But this is one of those things that truly do bear repeating, over and over again, almost at every opportunity. You really can't hear it enough. It has consequences, you see. The most important of which is: if you only do what feels epistemically "natural" all the time, you're going to be, well, wrong. And probably not just "sooner or later", either. Chances are, you're going to be wrong quite a lot.

continue reading »

Are you crazy?

2 gworley 20 July 2009 04:27PM

Followup ToAre You Anosognosic?, The Strangest Thing An AI Could Tell You

Over this past weekend I listened to an episode of This American Life titled Pro Se.  Although the episode is nominally about people defending themselves in court, the first act of the episode was about a man who pretended to act insane in order to get out of a prison sentence for an assault charge.  There doesn't appear to be a transcript, so I'll summarize here first.

A man, we'll call him John, was arrested in the late 1990s for assaulting a homeless man.  Given that there was plenty of evidence to prove him guilty, he was looking for a way to avoid the likely jail sentence of five to seven years.  The other prisoners he was being held with suggested that he plead insanity:  he'd be put up at a hospital for several months with hot food and TV and released once they considered him "rehabilitated".  So he took bits and pieces about how insane people are supposed to act from movies he had seen and used them to form a case for his own insanity.  The court believed him, but rather than sending him to a cushy hospital, they sent him to a maximum security asylum for the criminally insane.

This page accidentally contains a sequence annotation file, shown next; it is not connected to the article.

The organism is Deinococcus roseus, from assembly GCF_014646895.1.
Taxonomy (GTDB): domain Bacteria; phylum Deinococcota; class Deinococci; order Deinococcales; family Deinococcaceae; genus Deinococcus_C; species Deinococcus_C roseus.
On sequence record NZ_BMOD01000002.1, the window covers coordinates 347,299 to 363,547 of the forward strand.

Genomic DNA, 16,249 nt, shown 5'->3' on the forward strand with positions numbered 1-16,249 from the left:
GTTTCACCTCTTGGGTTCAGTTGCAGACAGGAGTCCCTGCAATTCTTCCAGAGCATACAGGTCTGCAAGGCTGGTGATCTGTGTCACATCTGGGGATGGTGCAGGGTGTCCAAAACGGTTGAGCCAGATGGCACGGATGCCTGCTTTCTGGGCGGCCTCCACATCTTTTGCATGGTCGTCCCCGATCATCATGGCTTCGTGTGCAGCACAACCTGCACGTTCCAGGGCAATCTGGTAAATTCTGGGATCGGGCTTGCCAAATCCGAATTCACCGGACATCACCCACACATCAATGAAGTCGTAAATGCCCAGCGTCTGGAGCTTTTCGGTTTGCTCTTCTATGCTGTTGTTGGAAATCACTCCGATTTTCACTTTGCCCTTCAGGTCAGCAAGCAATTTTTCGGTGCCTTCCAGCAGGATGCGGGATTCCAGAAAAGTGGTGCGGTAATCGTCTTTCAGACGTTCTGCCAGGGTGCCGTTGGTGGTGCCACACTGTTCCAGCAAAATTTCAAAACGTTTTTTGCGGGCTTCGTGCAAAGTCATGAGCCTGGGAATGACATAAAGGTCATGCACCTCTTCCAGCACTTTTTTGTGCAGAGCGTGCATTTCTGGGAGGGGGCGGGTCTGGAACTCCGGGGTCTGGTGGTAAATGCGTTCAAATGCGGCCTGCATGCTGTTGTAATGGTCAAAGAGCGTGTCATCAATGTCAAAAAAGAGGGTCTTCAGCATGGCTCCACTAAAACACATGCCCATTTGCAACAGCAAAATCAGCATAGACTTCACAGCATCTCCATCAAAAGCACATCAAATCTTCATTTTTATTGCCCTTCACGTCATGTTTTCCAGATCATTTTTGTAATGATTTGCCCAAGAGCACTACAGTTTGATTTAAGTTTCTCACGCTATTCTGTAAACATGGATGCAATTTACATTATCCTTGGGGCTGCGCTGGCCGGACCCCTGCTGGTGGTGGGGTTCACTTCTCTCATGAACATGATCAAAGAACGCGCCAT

Within a day of arriving, John realized the mistake he had made and sought to find a way out.  He tries a variety of techniques:  engaging in therapy, not engaging in therapy, dressing like a sane person, acting like a sane person, acting like an incurably insane person, but none of it works.  Over a decade later he is still being held.

As the story unravels, we learn that although John makes a convincing case that he faked his way in and is being held unjustly, the psychiatrists at the asylum know that he faked his way in and continue to hold him anyway, though John is not aware of this.  The reason:  through his long years of documented behavior John has made it clear to the psychiatrists that he is a psychopath/sociopath and is not safe to return to society without therapy.  John is aware that this is his diagnosis, but continues to believe himself sane.

Similar to trying to determine if you are anosognosic, how do you determine if you are insane?  Some kinds of insanity can be self diagnosed, but in John's case he has lots of evidence (he has access to read all of his own medical records) that he is insane, yet continues to believe himself not to be.  To me this seems a level trickier than anosognosis, since there's no physical tests you can make, but perhaps it's only a level of difference significant to people but not to an AI.

Edited to add a footnote:  By "sane" I simply mean normative human reasoning:  the way you expect, all else being equal, a human to think about things.  While the discussion in the comments about how to define sanity might be of some interest, it really gets away from the point of the post unless you want to argue that "sanity" is creating a question here that is best solved by dissolving the question (as at least one commenter does).